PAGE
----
The National Museum of African American History and Culture recently published its LGBTQ+ Photography Collection as part of his Open Access Initiative. The launch aims to give people online access to images and data from the museum’s various collections, allowing people to learn about LGBTQ+ black history in a new way.
The LGBTQ+ Photography Collection allows people to scroll through works by Black LGBTQ+ artists, writers, and personalities within the LGBTQ+ rights movement. Many pieces in the collection derive from the harlem revival, a thriving period within African-American culture from the early 1920s to the mid-1930s. The era became the basis for many Black LGBTQ+ writers, musicians, and artists to freely express their identity. The collection raises awareness of the incredible talent of the black queer community and the struggles of intersectional discrimination they face within American society.
The museum’s literature collection includes the works of influential queer black writers such as Alain Locke’s book “The New Negro: An Interpretation“and the collection of poetry of Countee Cullen”Color.“It was these influential books that established a new period in Harlem’s black culture, a time when queer art, music, and nightlife were able to flourish.
The NMAAHC collection features photographs from all 41 issues of BLK Review. BLK was created by African-American journalist Alan Bell in the late 1980s, seeking to target a black LGBTQ+ audience. Many prominent black queer figures from the 1980s and 1990s were interviewed for the magazine, including the poet Audre Lordedisco singer Sylvester and filmmaker Marlon Riggs. Not only did BLK shine a light on LGBTQ+ black culture and art, but it became an extremely important source of HIV and AIDS information during the AIDS crisis of the 1980s and 1990s. In this way, the magazine was an advocate for equality, elucidating the struggles and discrimination black people in the LGBTQ+ community faced in everyday life.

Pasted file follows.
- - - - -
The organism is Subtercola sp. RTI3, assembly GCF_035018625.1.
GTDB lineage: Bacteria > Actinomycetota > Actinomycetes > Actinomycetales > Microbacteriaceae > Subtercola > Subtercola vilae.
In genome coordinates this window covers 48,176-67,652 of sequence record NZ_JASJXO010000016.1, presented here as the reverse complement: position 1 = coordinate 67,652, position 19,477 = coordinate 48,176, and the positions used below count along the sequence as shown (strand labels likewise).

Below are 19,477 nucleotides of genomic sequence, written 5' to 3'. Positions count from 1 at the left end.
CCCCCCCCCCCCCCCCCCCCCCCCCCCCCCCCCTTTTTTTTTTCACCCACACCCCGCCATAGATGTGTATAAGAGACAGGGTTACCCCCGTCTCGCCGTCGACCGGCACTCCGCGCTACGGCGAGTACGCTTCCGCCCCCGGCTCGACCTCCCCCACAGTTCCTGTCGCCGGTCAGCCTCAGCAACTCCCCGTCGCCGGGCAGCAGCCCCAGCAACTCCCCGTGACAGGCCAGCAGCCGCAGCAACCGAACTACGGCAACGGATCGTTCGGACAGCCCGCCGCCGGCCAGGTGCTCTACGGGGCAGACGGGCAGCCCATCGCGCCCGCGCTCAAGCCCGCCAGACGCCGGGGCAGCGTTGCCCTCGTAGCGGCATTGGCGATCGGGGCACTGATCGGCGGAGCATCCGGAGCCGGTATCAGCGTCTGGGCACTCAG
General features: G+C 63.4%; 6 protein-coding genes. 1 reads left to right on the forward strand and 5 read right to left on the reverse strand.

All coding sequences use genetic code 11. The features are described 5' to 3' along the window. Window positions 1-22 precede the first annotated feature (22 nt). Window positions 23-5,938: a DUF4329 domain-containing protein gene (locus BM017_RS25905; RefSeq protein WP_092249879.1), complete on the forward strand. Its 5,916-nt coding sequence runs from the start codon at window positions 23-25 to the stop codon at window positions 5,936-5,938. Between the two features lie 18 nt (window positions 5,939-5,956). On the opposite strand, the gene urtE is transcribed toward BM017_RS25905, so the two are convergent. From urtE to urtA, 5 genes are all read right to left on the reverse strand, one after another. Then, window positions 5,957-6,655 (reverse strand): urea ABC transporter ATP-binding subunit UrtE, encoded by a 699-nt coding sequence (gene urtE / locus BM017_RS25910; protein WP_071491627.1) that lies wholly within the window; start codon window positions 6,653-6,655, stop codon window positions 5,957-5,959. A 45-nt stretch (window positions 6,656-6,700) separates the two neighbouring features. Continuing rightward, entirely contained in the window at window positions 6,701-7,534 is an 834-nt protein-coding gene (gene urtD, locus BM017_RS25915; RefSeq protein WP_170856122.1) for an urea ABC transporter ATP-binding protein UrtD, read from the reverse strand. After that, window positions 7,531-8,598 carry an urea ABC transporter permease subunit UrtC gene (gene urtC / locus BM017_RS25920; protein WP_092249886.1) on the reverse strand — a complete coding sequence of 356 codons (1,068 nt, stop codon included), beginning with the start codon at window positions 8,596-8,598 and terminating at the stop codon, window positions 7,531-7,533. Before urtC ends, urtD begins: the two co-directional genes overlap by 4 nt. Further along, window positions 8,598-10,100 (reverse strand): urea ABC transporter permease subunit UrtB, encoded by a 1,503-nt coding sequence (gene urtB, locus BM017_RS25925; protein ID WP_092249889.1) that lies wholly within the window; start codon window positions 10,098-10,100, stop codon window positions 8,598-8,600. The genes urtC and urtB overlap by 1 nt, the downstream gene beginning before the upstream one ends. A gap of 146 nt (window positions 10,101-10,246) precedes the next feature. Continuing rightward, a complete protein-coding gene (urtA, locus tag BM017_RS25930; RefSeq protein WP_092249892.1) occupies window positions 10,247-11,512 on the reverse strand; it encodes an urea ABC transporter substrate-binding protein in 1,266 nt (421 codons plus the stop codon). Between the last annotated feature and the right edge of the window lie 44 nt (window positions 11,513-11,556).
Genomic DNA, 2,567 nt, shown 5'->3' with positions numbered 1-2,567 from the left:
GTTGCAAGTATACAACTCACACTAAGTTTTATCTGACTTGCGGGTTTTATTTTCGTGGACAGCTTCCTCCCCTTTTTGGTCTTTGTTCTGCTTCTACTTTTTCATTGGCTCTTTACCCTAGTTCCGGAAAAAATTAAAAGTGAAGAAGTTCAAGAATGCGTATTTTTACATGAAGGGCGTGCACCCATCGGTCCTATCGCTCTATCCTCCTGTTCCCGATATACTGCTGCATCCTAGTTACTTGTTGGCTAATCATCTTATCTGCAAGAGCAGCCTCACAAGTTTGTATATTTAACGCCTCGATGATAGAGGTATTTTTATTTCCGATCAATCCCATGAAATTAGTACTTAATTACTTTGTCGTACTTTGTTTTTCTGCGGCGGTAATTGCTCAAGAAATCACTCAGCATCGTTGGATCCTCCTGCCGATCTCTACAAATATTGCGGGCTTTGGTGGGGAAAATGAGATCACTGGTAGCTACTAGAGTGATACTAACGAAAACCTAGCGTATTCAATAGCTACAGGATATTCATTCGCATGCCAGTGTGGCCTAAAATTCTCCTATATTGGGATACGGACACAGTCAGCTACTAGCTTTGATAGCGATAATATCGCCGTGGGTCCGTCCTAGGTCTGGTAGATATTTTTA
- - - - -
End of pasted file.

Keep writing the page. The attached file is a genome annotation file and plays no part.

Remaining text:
Another notable aspect of the NMAAHC collection is photography by a Black and LGBTQ+ rights activist, Ron Simmons. Simmons’ photography captures the growth of the LGBTQ+ pride movement in the 1970s and 1980s. His work features various moments of gay pride events throughout history, including images of Marsha P Johnson during a Gay Pride march in New York.
Other important photographs in the collection include Audre Lorde speaking at the third world gay conference and banners of the first national march on Washington for lesbian and gay rights. The photograph by Ron Simmons encapsulated a remarkable point in the history of the Black LGBTQ+ pride movement, reminding people today of the powerful figures who led the movement.
NMAAHC’s Open Access initiative has become an important step in giving the public greater access to the art, images, and objects that envelop African American history. This is particularly important in shining a light on the identities and lives of black LGBTQ+ artists and activists, whose stories are often suppressed.